3. As the car power supply for your laptop, PDA or a variety of digital products supply.
4. DIY a mobile notebook power supply: 12V coupled with high-capacity lithium battery pack, so you can go where light where books.
5. Solar panel regulator.
6. To the battery, rechargeable lithium batteries.
1. Thickening of the radiator and intelligent temperature control cooling fan.
2. Have input MOS meter protection, don't worry about input after burn out the power supply.
3. When used in battery input low battery protection avoid battery discharge damage power supply module and a battery.
Package included:
1 x Boost Constant Current Module

200W 7A 6-35V To 6-55V High Power Step Up Boost Converter Charger Module With Aluminum Case ME3L


200W 7A 6-35V To 6-55V High Power Step Up Boost Converter Charger Module With Aluminum Case ME3L


1, Input voltage: DC 6 - 35V
2, The output voltage: DC 6 - 55V ( Note: This is a step-up board , only the output voltage is greater than or equal to the input voltage)
3, Conversion efficiency: 97.6 percent ( input 32V output 45V / 3A when measured, the efficiency with input voltage and output voltage and current related)
4, The maximum input power: 200W (30V when input voltage is greater than the maximum power)
5, The maximum input current: 10A (Working long hours, please leave a certain margin)
6, The maximum output current: 7A (long hours, please leave a certain margin)
7, Module size: 70 x 39 x 32 mm (length x width x height)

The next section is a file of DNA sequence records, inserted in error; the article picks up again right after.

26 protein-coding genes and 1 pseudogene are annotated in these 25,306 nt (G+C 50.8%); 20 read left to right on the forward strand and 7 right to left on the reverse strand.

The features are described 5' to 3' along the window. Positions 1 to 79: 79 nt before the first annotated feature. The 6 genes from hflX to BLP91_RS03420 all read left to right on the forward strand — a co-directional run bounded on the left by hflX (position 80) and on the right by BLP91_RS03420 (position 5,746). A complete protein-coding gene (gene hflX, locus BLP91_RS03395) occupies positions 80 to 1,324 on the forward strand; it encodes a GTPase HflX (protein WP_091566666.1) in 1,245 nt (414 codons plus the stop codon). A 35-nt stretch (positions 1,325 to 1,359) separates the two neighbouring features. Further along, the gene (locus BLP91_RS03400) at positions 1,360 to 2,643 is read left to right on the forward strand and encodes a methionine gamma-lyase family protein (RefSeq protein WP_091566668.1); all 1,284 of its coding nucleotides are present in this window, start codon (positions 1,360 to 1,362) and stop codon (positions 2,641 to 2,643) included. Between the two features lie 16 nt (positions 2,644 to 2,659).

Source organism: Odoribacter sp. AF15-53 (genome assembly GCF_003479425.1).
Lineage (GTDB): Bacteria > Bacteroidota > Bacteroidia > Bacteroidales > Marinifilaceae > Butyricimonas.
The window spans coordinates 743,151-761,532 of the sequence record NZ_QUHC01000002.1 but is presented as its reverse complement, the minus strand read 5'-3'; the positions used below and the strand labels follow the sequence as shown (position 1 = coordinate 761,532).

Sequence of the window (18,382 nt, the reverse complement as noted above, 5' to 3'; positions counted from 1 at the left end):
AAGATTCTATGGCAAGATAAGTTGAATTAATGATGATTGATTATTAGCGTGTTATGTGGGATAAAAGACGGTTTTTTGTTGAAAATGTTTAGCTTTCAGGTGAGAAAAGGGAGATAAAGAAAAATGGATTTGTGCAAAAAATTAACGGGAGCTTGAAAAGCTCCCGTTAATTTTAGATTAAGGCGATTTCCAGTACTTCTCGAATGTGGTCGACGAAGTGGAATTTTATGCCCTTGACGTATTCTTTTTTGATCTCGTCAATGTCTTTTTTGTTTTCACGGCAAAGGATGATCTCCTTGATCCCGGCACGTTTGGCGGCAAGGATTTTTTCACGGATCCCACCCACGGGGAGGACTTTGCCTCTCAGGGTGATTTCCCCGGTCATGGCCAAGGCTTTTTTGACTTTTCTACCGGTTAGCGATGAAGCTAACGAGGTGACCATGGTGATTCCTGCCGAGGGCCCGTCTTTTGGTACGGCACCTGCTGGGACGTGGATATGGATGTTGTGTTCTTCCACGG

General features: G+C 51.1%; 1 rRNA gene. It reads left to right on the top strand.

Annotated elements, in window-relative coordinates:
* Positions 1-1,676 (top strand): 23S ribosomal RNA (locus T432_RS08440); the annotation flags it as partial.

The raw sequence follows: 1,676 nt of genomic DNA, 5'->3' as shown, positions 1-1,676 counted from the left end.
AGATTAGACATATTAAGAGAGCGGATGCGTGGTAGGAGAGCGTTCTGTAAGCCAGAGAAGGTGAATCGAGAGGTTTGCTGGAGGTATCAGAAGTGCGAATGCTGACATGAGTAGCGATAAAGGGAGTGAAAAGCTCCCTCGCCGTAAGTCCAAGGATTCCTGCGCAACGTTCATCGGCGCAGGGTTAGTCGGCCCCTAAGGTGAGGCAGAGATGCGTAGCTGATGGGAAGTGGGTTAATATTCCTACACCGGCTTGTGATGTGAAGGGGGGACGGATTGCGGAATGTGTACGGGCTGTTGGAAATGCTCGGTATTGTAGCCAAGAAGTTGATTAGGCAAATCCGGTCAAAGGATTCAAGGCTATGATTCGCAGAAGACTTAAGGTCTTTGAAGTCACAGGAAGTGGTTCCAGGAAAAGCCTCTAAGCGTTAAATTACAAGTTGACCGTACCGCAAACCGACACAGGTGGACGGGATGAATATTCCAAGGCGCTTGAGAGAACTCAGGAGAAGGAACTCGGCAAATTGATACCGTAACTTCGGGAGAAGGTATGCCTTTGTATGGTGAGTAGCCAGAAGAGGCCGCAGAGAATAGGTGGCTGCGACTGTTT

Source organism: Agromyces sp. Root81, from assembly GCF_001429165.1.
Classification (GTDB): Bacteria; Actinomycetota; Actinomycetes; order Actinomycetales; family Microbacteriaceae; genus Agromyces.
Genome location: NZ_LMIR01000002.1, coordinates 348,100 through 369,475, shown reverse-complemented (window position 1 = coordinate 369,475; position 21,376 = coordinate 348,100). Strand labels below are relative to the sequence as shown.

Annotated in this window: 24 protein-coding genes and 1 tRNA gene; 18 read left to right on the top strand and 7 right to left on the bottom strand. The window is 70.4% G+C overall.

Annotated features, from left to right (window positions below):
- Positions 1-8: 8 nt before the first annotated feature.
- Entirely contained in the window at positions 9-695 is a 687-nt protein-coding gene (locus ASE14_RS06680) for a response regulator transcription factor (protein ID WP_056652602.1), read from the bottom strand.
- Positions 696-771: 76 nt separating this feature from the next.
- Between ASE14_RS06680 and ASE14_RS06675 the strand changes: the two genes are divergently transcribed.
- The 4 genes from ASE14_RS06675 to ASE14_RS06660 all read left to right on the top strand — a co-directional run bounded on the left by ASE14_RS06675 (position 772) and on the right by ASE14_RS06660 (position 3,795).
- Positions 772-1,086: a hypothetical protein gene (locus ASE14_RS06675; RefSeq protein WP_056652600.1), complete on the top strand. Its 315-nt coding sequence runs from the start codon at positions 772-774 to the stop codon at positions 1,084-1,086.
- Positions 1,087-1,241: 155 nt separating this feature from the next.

Package included:
1 x 200W Boost Converter

AC 110-220V to 0-48V 10A 480W Adjustable Switch Power Supply Driver LCD Display For LED Strip Light

Short circuit overload, over voltage
on/off switch, or screws
LCD display

Input Voltage:110VAC/220VAC
Output Voltage:Adjustable 0-48V DC 
Output Current: 10A
Power: 480W
Frequency Range:47 ~ 63Hz
Cooling Fan Start Temperature:45 degrees
Over Heat Protection


Temperature:70 degrees
The Working Environment:10 to 50 DEG C; 20% ~ 90%RH (no condensation)
Size: Approx 215*115*50mm

Package Included:
1 X  Power Supply Driver

Analog Ian – “The more it changes, the more it’s the same thing.”

We have a sister website call Analog Ian – please go there and support us.

The Analog Ian website

Plus ça change, plus c’est la même chose – Jean-Baptiste Alphonse Karr (24 November 1808 – 29 September 1890)

“The more it changes, the more it’s the same thing.”

Pulling apart the Dixon PM121USB mixer

The VCF or Voltage Controlled Filter

The VCO or Voltage Controlled Oscillator


The Akai M8 Crossfield Head Recorder


Those who were around in the 1960s will remember the furor caused when this machine came to market. I dedicate this article to my late father Chris whom had one.

Akai M8
Akai M-8 – Vintage pre-1970